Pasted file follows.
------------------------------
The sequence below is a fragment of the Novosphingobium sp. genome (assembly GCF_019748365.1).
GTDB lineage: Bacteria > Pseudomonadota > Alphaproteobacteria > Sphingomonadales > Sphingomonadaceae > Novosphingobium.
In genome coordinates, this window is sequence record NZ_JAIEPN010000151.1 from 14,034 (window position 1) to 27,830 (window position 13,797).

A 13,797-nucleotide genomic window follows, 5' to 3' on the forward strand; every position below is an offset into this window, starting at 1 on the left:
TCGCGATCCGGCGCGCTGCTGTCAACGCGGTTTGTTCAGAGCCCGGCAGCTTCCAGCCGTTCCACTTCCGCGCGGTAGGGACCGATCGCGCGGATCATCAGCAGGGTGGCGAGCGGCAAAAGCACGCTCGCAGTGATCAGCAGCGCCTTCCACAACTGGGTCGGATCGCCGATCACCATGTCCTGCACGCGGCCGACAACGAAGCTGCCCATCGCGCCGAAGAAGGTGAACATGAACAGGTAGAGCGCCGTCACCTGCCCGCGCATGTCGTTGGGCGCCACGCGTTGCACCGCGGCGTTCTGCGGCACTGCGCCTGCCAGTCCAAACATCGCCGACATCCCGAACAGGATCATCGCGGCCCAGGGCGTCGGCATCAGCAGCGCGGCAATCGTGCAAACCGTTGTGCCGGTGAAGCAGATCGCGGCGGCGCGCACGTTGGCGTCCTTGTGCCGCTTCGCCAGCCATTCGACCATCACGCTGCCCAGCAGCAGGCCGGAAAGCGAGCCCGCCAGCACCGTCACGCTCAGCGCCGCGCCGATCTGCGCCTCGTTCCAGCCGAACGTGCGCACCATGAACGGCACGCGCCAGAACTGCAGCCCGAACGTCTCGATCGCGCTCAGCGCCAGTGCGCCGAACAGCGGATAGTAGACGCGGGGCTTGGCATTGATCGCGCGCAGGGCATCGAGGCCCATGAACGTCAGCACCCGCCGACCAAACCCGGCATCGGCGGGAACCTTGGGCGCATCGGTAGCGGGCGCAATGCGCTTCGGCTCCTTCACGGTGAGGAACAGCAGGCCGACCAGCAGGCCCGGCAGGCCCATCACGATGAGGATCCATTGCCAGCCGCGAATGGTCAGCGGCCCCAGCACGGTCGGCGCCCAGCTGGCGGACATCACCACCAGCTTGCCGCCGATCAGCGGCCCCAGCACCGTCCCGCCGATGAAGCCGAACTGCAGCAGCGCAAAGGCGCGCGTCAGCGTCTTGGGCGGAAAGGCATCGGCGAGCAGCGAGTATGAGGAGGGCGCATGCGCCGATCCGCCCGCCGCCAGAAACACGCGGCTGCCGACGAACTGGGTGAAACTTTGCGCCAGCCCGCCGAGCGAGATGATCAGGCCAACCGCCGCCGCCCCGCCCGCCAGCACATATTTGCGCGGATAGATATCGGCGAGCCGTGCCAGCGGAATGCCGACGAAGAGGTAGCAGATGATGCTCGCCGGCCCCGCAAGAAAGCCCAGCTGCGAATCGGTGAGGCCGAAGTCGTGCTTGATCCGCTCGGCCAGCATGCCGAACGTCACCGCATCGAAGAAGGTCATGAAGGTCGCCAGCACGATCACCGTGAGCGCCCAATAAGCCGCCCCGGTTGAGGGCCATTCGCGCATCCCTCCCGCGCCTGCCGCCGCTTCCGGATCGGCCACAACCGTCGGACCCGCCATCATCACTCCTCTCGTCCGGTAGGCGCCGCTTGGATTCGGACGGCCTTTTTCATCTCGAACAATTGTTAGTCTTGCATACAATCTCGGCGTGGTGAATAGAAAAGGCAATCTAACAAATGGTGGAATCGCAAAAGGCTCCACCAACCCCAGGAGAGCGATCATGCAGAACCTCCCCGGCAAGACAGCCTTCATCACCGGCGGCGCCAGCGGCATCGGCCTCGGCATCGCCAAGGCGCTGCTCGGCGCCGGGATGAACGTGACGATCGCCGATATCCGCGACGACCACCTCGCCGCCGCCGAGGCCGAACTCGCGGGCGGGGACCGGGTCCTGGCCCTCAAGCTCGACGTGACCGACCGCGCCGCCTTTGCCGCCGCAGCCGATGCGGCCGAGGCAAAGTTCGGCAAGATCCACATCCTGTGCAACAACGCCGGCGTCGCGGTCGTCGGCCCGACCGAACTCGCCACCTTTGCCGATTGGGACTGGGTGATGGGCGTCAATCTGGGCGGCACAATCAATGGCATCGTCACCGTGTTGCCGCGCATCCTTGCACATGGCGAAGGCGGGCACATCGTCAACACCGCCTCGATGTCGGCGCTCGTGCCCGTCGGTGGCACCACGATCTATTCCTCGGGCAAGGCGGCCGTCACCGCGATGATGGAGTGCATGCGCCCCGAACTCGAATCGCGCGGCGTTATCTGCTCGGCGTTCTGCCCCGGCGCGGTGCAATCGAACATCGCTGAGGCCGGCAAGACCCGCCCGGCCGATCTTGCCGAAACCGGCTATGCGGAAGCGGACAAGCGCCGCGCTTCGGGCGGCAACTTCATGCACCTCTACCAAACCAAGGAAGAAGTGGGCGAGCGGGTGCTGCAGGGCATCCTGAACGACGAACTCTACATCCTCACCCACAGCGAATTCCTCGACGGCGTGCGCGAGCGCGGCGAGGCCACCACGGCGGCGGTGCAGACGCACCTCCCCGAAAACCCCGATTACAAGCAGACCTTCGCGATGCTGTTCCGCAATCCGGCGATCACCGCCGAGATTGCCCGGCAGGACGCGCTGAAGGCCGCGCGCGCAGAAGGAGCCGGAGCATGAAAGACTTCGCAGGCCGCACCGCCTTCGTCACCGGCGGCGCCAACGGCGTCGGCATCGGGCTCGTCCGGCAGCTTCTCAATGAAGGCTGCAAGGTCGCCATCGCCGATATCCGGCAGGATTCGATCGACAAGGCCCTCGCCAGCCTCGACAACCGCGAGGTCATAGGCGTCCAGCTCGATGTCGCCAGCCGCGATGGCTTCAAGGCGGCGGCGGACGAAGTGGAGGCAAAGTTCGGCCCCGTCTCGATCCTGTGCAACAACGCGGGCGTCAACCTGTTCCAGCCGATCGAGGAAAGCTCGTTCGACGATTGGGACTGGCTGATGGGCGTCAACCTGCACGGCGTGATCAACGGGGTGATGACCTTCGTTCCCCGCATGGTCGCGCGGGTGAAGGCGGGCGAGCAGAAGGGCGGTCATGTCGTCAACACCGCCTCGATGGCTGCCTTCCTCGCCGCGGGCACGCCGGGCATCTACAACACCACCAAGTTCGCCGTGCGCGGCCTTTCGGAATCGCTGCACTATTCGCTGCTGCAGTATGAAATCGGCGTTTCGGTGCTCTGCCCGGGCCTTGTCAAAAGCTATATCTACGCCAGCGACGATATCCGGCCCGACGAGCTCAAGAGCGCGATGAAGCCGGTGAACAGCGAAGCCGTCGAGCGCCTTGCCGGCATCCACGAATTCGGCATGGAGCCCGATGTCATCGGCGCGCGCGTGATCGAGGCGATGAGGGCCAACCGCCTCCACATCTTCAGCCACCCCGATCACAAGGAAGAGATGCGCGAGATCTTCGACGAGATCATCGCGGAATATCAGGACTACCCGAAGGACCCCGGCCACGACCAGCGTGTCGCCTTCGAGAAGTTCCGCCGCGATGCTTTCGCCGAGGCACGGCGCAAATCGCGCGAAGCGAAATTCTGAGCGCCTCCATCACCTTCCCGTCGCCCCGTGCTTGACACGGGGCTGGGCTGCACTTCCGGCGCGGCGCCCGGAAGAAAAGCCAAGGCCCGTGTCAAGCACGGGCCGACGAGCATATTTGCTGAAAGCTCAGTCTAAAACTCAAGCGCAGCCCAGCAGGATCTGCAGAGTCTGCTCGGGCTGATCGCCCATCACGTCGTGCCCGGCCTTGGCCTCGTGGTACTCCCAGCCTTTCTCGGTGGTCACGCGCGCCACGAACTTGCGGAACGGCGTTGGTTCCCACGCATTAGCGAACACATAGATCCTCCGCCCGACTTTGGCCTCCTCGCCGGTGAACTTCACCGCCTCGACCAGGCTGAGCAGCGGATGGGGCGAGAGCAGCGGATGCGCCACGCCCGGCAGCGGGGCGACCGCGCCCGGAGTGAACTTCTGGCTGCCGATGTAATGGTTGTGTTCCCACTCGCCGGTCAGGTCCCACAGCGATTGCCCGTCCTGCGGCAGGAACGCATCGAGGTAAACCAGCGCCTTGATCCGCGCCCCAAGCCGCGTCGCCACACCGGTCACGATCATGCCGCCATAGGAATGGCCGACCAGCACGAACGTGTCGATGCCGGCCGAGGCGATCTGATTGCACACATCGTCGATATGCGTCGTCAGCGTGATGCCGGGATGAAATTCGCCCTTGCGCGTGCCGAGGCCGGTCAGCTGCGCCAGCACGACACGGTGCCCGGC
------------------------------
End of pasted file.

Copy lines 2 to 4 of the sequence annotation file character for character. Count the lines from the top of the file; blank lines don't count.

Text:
GTDB lineage: Bacteria > Pseudomonadota > Alphaproteobacteria > Sphingomonadales > Sphingomonadaceae > Novosphingobium.
In genome coordinates, this window is sequence record NZ_JAIEPN010000151.1 from 14,034 (window position 1) to 27,830 (window position 13,797).

A 13,797-nucleotide genomic window follows, 5' to 3' on the forward strand; every position below is an offset into this window, starting at 1 on the left: